India vs New Zealand: 'That is a sure sign of panic' - Gavaskar warns Kohli and co. against 'too many changes' in XI

  • The Indian batting legend shot out a warning for Team India ahead of the side's all-important game against New Zealand on Sunday.
File photo of Sunil Gavaskar. (Twitter)
File photo of Sunil Gavaskar. (Twitter)
Updated on Oct 31, 2021 03:34 PM IST
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By, New Delhi

Team India will be returning to action after a six-day break on Sunday when the side takes on New Zealand in its second match of the 2021 T20 World Cup in Dubai. India faced a crushing 10-wicket loss to arch-rivals Pakistan in their opening game of the edition last Sunday, and another loss could potentially dent the side's campaign.

After a heavy defeat to Babar Azam's men, there have been multiple calls from fans and experts alike to make changes in the India XI. However, former Indian captain Sunil Gavaskar believes that too many changes will be a “sure sign of panic.”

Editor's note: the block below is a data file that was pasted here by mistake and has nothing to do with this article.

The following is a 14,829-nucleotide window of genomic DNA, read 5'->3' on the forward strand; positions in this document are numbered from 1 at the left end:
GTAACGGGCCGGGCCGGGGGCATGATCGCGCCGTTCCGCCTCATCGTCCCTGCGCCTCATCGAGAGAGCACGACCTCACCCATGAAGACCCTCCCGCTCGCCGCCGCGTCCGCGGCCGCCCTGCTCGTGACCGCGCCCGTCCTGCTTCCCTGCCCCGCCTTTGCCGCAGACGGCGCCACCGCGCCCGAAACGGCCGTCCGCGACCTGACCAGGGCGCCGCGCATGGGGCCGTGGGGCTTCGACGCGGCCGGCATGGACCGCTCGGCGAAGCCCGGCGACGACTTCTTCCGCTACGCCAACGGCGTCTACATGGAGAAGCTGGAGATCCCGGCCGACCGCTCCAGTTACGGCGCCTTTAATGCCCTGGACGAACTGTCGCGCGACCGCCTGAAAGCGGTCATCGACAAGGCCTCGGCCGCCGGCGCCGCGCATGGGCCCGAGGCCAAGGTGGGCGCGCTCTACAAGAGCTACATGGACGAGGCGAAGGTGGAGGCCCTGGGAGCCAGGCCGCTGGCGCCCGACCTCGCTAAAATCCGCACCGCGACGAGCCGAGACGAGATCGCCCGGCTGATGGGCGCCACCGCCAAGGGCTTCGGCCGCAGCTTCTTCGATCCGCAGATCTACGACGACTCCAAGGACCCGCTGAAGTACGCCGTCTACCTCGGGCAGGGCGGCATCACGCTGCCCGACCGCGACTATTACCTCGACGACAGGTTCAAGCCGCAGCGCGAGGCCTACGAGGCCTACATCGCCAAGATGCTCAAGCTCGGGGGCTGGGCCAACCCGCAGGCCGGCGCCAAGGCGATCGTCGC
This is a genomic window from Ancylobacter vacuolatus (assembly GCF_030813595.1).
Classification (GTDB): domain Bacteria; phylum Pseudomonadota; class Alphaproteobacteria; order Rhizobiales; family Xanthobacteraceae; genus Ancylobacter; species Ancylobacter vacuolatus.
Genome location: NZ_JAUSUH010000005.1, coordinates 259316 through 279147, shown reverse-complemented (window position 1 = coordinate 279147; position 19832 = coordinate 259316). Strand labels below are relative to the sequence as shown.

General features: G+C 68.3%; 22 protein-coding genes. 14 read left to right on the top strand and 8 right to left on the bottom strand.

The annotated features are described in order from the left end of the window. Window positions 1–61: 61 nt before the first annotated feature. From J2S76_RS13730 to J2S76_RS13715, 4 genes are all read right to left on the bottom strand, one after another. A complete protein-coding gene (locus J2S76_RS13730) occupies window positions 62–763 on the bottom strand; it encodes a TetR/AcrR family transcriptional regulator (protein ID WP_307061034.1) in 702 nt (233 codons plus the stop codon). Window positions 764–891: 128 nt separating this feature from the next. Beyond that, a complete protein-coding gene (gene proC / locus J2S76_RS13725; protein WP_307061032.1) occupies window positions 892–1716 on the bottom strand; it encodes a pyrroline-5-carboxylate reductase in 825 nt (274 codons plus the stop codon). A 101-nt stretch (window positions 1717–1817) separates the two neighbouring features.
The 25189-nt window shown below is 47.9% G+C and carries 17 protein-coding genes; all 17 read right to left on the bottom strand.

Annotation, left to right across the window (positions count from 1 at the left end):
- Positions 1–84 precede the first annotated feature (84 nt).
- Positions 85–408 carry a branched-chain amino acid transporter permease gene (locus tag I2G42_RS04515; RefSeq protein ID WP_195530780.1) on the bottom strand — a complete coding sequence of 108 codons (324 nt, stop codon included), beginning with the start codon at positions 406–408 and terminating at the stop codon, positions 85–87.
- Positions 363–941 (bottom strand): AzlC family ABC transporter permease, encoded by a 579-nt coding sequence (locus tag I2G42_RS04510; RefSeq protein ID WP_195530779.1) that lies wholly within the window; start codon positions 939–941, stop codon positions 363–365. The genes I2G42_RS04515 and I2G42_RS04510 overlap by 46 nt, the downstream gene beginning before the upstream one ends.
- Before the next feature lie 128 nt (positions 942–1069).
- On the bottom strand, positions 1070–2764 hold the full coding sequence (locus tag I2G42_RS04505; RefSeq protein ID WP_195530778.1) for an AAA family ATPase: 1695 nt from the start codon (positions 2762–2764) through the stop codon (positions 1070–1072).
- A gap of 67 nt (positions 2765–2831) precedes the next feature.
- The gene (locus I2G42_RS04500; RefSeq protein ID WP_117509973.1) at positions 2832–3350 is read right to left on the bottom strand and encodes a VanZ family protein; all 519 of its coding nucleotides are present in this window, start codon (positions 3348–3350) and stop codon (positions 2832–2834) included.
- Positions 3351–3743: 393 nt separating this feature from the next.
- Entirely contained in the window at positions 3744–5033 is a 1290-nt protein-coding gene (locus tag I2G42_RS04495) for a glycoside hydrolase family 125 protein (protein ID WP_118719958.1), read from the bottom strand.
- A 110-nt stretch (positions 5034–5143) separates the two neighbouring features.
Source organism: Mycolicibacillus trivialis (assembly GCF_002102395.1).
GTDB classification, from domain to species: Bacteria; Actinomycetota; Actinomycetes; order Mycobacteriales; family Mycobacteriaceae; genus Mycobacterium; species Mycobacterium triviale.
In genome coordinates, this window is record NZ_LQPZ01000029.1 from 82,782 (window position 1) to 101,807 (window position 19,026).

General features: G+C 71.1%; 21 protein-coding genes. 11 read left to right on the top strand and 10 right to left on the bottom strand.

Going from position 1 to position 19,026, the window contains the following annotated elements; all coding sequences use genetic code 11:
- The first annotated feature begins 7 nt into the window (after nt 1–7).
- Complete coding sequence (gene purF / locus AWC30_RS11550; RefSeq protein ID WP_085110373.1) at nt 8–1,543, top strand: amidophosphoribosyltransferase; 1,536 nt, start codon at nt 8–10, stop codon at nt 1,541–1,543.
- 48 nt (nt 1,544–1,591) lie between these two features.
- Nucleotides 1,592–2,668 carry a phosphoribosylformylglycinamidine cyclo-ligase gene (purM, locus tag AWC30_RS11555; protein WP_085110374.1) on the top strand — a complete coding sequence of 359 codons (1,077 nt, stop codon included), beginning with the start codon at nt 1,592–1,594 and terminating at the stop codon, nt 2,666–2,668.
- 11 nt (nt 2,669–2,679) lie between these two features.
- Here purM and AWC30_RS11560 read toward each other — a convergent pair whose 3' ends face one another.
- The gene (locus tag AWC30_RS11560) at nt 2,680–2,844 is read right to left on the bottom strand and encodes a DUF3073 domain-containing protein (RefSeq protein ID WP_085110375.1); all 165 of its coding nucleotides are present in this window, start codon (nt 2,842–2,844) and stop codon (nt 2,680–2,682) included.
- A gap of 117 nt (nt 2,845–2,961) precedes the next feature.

The Indian batting legend further said that Hardik Pandya's fitness remains the team's only concern ahead of the game against New Zealand.

“They wouldn't be looking to make too many changes after a defeat for that is a sure sign of panic and frankly, there is no need for that. The only concern would be the shoulder injury to Hardik Pandya and he is reported to have bowled a few deliveries in the nets which encourages the belief that he could be the sixth bowler if required in the team,” Gavaskar wrote in his column for Khaleej Times.

The former Indian captain also said that the match-up between Rohit Sharma and Trent Boult will make for interesting viewing. The Indian opener was dismissed on a golden duck by left-arm pacer Shaheen Afridi in the side's opening match against Pakistan, re-evoking Rohit's struggles against left-arm fast bowling.

“What will be interesting to see is how Trent Boult bowls to Rohit Sharma. In the game against Pakistan Kane Williamson seemed to have erred in not giving the new ball to Boult. The white ball swings and seams for barely a few overs and your best bowler has to be given the hard new ball and not brought on after a few overs have been bowled,” wrote Gavaskar.

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